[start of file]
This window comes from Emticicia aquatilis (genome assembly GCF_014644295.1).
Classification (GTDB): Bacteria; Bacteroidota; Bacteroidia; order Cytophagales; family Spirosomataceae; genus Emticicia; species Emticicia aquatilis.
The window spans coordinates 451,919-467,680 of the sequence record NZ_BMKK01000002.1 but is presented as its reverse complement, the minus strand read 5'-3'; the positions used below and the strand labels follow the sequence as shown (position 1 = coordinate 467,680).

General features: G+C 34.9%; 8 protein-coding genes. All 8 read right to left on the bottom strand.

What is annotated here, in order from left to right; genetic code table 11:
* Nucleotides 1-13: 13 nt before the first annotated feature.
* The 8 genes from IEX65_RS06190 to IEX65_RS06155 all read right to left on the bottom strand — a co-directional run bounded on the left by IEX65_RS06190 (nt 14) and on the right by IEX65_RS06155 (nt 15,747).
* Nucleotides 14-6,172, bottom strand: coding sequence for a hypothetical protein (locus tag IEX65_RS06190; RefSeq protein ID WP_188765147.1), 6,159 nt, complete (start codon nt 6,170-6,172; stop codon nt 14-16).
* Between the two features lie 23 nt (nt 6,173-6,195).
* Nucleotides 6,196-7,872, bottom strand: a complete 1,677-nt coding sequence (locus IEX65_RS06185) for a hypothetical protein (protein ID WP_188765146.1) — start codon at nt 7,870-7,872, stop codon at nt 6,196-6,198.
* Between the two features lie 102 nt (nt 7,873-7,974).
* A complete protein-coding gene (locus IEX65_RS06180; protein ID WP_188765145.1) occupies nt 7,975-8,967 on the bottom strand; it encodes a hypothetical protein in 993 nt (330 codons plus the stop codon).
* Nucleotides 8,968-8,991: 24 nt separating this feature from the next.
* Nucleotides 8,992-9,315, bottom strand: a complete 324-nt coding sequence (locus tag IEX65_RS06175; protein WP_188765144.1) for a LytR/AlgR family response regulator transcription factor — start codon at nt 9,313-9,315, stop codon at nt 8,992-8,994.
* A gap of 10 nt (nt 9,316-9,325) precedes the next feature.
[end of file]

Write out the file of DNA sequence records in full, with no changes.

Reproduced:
This window comes from Emticicia aquatilis (genome assembly GCF_014644295.1).
Classification (GTDB): Bacteria; Bacteroidota; Bacteroidia; order Cytophagales; family Spirosomataceae; genus Emticicia; species Emticicia aquatilis.
The window spans coordinates 451,919-467,680 of the sequence record NZ_BMKK01000002.1 but is presented as its reverse complement, the minus strand read 5'-3'; the positions used below and the strand labels follow the sequence as shown (position 1 = coordinate 467,680).

General features: G+C 34.9%; 8 protein-coding genes. All 8 read right to left on the bottom strand.

What is annotated here, in order from left to right; genetic code table 11:
* Nucleotides 1-13: 13 nt before the first annotated feature.
* The 8 genes from IEX65_RS06190 to IEX65_RS06155 all read right to left on the bottom strand — a co-directional run bounded on the left by IEX65_RS06190 (nt 14) and on the right by IEX65_RS06155 (nt 15,747).
* Nucleotides 14-6,172, bottom strand: coding sequence for a hypothetical protein (locus tag IEX65_RS06190; RefSeq protein ID WP_188765147.1), 6,159 nt, complete (start codon nt 6,170-6,172; stop codon nt 14-16).
* Between the two features lie 23 nt (nt 6,173-6,195).
* Nucleotides 6,196-7,872, bottom strand: a complete 1,677-nt coding sequence (locus IEX65_RS06185) for a hypothetical protein (protein ID WP_188765146.1) — start codon at nt 7,870-7,872, stop codon at nt 6,196-6,198.
* Between the two features lie 102 nt (nt 7,873-7,974).
* A complete protein-coding gene (locus IEX65_RS06180; protein ID WP_188765145.1) occupies nt 7,975-8,967 on the bottom strand; it encodes a hypothetical protein in 993 nt (330 codons plus the stop codon).
* Nucleotides 8,968-8,991: 24 nt separating this feature from the next.
* Nucleotides 8,992-9,315, bottom strand: a complete 324-nt coding sequence (locus tag IEX65_RS06175; protein WP_188765144.1) for a LytR/AlgR family response regulator transcription factor — start codon at nt 9,313-9,315, stop codon at nt 8,992-8,994.
* A gap of 10 nt (nt 9,316-9,325) precedes the next feature.